My Menubar: Bartender

Posted by:
Date: Monday, February 3rd, 2014, 08:07
Category: Apple, Apps, Mac, Mavericks, Review, Software, Software

Have you ever caught a glimpse of another user’s Mac and wondered what that one (or more), unrecognized icon in their menubar was for? I’d like to introduce a new segment where we explore just that, interesting tools or application extensions that live in your menubar. It’s part review and part demystification, where we introduce some new programs as well as buried OS X system menu items you may not have seen before. If you want to know why I think this might be an interesting software niche to explore, check out my current menubar;

menubar_sample

 

How many of those can you recognize? I’m sure there are a few, like the Wi-Fi icon and Spotlight, and hopefully we’ll clue you in on the rest eventually. There’s even a few that I don’t have running at the moment. As you can imagine, before I upgraded to a 27″ iMac, I had a few problems managing this many menubar items without running into some issues. Most frequent was when an app had enough menus to collide with the growing number of little icons encroaching from the right side of the screen. This would either result in the app’s menus being obscured, or the menubar items on the left end disappearing making them inaccessible. What’s a menubar item hoarder to do?!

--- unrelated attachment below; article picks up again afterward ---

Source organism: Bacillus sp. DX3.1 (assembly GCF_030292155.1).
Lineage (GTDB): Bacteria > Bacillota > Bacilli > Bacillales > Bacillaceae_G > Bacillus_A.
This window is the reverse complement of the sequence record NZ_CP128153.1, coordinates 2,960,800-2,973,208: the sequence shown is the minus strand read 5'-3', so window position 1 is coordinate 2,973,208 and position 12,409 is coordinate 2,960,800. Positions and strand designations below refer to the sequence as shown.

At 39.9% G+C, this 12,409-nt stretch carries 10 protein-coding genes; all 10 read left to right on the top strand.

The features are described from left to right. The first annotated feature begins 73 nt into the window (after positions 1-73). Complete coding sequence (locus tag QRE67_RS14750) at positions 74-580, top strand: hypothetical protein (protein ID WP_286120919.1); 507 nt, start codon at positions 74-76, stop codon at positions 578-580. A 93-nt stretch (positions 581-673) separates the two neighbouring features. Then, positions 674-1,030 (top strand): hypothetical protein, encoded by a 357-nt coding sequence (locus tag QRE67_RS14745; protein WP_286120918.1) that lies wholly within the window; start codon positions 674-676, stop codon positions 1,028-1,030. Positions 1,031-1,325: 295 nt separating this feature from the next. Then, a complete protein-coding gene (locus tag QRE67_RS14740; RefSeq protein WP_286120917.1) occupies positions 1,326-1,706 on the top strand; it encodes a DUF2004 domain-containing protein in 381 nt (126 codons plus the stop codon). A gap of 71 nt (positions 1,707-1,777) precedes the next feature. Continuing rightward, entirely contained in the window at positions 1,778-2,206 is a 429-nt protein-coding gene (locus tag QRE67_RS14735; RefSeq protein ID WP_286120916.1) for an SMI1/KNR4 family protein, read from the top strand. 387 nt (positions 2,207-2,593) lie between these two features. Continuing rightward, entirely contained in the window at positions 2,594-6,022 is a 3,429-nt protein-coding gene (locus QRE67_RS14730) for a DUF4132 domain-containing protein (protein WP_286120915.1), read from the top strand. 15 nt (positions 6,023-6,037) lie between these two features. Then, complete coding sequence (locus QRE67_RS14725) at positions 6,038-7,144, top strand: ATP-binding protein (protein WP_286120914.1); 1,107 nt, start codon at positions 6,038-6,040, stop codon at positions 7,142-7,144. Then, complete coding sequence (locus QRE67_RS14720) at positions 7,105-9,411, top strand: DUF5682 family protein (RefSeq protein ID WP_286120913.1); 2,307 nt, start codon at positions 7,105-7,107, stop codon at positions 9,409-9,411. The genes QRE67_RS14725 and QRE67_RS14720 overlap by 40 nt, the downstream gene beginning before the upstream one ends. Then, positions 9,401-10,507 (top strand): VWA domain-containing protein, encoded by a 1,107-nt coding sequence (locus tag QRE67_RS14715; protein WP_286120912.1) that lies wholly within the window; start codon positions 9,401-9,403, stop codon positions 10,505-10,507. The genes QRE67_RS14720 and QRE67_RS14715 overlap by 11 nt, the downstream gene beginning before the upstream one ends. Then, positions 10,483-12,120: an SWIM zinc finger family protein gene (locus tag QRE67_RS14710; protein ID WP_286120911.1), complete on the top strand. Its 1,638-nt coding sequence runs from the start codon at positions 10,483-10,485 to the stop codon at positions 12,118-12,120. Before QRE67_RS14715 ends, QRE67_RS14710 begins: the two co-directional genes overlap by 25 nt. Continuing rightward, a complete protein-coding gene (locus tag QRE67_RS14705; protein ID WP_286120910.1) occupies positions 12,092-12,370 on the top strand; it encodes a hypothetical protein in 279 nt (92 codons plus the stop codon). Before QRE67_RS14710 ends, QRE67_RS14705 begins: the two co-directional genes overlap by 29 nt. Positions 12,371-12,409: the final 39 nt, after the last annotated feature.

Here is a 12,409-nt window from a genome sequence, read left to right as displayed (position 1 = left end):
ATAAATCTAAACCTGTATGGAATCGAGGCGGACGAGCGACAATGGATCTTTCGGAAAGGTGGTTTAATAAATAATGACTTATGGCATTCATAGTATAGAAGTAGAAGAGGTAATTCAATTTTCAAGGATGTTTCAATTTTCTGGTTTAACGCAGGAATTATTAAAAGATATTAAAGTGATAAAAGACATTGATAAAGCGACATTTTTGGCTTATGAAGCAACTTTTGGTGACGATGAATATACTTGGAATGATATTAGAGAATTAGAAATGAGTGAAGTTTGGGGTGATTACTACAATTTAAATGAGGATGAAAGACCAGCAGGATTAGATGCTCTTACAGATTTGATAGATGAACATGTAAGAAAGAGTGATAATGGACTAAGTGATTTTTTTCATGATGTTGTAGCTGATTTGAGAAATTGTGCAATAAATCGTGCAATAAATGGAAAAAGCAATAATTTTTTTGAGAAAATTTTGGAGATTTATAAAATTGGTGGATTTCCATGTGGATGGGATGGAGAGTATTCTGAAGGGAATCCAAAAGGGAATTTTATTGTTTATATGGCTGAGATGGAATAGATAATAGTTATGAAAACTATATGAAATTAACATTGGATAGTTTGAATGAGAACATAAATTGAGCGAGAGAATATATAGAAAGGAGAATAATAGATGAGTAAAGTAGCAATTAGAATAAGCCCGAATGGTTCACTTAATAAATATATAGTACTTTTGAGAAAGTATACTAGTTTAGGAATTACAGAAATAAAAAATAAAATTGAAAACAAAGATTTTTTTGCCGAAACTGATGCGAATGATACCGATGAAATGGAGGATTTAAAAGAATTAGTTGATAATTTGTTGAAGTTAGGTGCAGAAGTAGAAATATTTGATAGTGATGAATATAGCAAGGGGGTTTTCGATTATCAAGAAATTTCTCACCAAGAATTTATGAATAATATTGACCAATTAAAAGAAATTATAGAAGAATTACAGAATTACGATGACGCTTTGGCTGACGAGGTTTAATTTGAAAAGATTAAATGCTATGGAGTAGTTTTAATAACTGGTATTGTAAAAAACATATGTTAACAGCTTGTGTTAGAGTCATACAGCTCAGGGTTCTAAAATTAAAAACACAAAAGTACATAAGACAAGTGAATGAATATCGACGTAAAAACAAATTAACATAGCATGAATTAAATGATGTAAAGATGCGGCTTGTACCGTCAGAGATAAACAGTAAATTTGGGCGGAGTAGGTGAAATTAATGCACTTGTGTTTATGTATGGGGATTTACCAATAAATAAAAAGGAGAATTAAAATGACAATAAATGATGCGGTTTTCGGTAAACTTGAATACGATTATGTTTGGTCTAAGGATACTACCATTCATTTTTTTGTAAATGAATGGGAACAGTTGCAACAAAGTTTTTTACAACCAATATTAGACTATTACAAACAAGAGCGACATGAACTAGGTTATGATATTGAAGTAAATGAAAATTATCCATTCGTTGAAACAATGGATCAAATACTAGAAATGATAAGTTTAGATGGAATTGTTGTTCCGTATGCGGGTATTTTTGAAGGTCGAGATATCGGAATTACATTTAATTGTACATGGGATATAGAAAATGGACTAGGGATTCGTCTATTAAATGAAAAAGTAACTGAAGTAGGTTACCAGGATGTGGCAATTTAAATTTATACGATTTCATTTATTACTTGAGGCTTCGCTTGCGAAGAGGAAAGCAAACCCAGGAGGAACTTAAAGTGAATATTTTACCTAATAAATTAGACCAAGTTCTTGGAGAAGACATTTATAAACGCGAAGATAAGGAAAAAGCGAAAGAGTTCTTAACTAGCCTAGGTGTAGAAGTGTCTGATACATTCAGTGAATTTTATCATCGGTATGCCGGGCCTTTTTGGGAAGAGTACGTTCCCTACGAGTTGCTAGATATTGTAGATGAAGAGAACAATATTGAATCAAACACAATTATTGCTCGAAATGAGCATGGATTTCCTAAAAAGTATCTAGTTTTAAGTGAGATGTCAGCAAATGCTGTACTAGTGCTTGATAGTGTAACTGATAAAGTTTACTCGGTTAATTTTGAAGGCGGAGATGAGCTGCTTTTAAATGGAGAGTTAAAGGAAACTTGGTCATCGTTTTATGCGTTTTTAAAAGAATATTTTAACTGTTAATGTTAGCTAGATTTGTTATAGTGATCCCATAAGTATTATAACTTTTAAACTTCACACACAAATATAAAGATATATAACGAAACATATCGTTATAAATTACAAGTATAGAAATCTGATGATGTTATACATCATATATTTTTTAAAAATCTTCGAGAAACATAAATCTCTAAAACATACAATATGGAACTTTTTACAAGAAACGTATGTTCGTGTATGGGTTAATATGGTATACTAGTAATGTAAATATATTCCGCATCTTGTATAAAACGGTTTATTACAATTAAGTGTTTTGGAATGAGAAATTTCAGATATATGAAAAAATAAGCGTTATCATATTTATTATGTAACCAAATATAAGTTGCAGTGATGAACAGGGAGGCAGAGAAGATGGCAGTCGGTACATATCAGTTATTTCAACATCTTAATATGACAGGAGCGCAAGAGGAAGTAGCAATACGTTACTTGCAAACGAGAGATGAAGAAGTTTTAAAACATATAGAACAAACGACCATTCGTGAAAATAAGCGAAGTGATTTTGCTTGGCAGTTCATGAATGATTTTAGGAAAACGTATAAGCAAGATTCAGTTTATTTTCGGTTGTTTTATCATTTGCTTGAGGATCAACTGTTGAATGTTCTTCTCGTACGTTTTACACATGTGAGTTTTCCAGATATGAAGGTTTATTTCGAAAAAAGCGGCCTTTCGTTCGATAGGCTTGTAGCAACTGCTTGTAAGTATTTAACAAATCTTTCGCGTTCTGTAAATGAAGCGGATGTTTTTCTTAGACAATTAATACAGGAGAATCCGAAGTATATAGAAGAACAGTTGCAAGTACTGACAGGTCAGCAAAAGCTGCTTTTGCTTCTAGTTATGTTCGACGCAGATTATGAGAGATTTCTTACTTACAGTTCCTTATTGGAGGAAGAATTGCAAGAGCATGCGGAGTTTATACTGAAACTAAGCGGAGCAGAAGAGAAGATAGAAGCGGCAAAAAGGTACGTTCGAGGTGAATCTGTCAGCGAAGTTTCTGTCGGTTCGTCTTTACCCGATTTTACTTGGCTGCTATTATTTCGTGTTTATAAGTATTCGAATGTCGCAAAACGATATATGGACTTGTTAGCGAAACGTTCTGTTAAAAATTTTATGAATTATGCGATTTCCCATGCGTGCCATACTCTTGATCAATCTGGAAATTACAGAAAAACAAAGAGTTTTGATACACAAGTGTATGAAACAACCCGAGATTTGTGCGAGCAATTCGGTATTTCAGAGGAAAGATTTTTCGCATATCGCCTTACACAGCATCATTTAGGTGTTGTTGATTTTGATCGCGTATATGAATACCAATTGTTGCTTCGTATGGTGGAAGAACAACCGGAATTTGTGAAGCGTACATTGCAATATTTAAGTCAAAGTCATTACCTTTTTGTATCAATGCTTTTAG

(more…)

Review: TotalFinder still bests Mavericks improvements

Posted by:
Date: Wednesday, January 29th, 2014, 06:47
Category: Apple, Apps, Desktop Mac, Features, Mac, Opinion, Review, Software, Software